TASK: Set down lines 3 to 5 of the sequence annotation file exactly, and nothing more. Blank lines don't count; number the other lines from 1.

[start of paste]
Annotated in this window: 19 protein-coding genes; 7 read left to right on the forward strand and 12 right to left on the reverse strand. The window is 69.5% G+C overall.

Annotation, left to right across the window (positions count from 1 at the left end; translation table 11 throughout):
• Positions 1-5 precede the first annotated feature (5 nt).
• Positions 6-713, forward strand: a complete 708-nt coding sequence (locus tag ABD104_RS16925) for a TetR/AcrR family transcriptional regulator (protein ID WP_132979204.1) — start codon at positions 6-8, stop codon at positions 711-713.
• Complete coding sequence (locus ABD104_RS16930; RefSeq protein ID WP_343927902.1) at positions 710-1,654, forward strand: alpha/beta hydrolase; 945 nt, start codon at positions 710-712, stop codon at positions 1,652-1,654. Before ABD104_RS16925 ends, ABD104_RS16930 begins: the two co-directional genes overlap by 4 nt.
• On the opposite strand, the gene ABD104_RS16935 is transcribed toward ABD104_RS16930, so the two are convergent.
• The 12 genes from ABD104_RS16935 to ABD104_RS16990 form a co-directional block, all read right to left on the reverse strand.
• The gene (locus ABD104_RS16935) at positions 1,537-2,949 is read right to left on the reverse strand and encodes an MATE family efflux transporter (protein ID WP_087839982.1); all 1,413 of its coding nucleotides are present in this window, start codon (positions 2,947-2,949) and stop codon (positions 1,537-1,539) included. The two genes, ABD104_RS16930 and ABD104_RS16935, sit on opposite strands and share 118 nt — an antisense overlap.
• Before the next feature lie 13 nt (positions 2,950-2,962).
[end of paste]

• Positions 1-5 precede the first annotated feature (5 nt).
• Positions 6-713, forward strand: a complete 708-nt coding sequence (locus tag ABD104_RS16925) for a TetR/AcrR family transcriptional regulator (protein ID WP_132979204.1) — start codon at positions 6-8, stop codon at positions 711-713.
• Complete coding sequence (locus ABD104_RS16930; RefSeq protein ID WP_343927902.1) at positions 710-1,654, forward strand: alpha/beta hydrolase; 945 nt, start codon at positions 710-712, stop codon at positions 1,652-1,654. Before ABD104_RS16925 ends, ABD104_RS16930 begins: the two co-directional genes overlap by 4 nt.